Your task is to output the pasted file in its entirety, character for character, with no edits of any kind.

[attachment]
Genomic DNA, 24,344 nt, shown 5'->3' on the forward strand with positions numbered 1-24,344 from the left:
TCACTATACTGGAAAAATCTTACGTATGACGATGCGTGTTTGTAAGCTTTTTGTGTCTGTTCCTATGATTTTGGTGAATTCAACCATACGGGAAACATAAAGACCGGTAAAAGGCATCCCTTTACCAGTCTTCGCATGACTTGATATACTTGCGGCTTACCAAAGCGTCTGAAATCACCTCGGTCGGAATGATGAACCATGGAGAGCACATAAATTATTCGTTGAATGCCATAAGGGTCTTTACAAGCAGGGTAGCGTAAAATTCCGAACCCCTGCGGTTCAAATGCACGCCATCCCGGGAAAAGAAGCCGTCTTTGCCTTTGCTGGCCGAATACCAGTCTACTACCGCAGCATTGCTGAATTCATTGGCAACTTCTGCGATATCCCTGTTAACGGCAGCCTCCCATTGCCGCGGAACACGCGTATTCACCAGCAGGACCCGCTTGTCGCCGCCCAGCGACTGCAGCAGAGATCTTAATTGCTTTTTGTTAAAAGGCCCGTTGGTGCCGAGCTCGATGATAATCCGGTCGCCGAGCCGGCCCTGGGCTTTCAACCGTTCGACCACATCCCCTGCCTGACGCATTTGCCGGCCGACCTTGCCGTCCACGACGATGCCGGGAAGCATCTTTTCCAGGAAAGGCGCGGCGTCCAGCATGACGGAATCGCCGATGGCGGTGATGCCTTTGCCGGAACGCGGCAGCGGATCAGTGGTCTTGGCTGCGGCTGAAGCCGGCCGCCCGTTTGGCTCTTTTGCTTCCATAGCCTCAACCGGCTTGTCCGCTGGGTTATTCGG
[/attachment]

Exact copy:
Genomic DNA, 24,344 nt, shown 5'->3' on the forward strand with positions numbered 1-24,344 from the left:
TCACTATACTGGAAAAATCTTACGTATGACGATGCGTGTTTGTAAGCTTTTTGTGTCTGTTCCTATGATTTTGGTGAATTCAACCATACGGGAAACATAAAGACCGGTAAAAGGCATCCCTTTACCAGTCTTCGCATGACTTGATATACTTGCGGCTTACCAAAGCGTCTGAAATCACCTCGGTCGGAATGATGAACCATGGAGAGCACATAAATTATTCGTTGAATGCCATAAGGGTCTTTACAAGCAGGGTAGCGTAAAATTCCGAACCCCTGCGGTTCAAATGCACGCCATCCCGGGAAAAGAAGCCGTCTTTGCCTTTGCTGGCCGAATACCAGTCTACTACCGCAGCATTGCTGAATTCATTGGCAACTTCTGCGATATCCCTGTTAACGGCAGCCTCCCATTGCCGCGGAACACGCGTATTCACCAGCAGGACCCGCTTGTCGCCGCCCAGCGACTGCAGCAGAGATCTTAATTGCTTTTTGTTAAAAGGCCCGTTGGTGCCGAGCTCGATGATAATCCGGTCGCCGAGCCGGCCCTGGGCTTTCAACCGTTCGACCACATCCCCTGCCTGACGCATTTGCCGGCCGACCTTGCCGTCCACGACGATGCCGGGAAGCATCTTTTCCAGGAAAGGCGCGGCGTCCAGCATGACGGAATCGCCGATGGCGGTGATGCCTTTGCCGGAACGCGGCAGCGGATCAGTGGTCTTGGCTGCGGCTGAAGCCGGCCGCCCGTTTGGCTCTTTTGCTTCCATAGCCTCAACCGGCTTGTCCGCTGGGTTATTCGG